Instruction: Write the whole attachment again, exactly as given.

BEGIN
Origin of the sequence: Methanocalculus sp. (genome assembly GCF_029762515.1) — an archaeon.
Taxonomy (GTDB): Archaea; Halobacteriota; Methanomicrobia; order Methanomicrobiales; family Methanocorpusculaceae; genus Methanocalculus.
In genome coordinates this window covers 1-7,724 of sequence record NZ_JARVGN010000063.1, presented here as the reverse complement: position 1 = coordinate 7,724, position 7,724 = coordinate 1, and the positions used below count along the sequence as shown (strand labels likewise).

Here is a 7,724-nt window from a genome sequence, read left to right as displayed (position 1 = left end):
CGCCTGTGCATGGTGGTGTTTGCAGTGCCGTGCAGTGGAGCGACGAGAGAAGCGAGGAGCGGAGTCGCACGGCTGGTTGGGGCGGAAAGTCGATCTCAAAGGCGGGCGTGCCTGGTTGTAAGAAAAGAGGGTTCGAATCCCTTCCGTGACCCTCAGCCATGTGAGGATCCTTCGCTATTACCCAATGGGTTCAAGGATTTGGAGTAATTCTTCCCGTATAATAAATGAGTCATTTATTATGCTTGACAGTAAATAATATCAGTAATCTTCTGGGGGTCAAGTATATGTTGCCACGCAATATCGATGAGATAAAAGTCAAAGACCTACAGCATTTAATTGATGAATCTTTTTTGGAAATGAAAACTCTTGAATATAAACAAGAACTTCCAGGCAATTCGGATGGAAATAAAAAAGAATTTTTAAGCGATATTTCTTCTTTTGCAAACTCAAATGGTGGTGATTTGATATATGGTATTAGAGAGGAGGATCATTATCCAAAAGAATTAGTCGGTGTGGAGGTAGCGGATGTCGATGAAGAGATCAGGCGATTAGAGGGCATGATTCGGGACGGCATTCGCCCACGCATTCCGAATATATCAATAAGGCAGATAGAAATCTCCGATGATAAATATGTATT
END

Origin of the sequence: Methanocalculus sp. (genome assembly GCF_029762515.1) — an archaeon.
Taxonomy (GTDB): Archaea; Halobacteriota; Methanomicrobia; order Methanomicrobiales; family Methanocorpusculaceae; genus Methanocalculus.
In genome coordinates this window covers 1-7,724 of sequence record NZ_JARVGN010000063.1, presented here as the reverse complement: position 1 = coordinate 7,724, position 7,724 = coordinate 1, and the positions used below count along the sequence as shown (strand labels likewise).

Here is a 7,724-nt window from a genome sequence, read left to right as displayed (position 1 = left end):
CGCCTGTGCATGGTGGTGTTTGCAGTGCCGTGCAGTGGAGCGACGAGAGAAGCGAGGAGCGGAGTCGCACGGCTGGTTGGGGCGGAAAGTCGATCTCAAAGGCGGGCGTGCCTGGTTGTAAGAAAAGAGGGTTCGAATCCCTTCCGTGACCCTCAGCCATGTGAGGATCCTTCGCTATTACCCAATGGGTTCAAGGATTTGGAGTAATTCTTCCCGTATAATAAATGAGTCATTTATTATGCTTGACAGTAAATAATATCAGTAATCTTCTGGGGGTCAAGTATATGTTGCCACGCAATATCGATGAGATAAAAGTCAAAGACCTACAGCATTTAATTGATGAATCTTTTTTGGAAATGAAAACTCTTGAATATAAACAAGAACTTCCAGGCAATTCGGATGGAAATAAAAAAGAATTTTTAAGCGATATTTCTTCTTTTGCAAACTCAAATGGTGGTGATTTGATATATGGTATTAGAGAGGAGGATCATTATCCAAAAGAATTAGTCGGTGTGGAGGTAGCGGATGTCGATGAAGAGATCAGGCGATTAGAGGGCATGATTCGGGACGGCATTCGCCCACGCATTCCGAATATATCAATAAGGCAGATAGAAATCTCCGATGATAAATATGTATT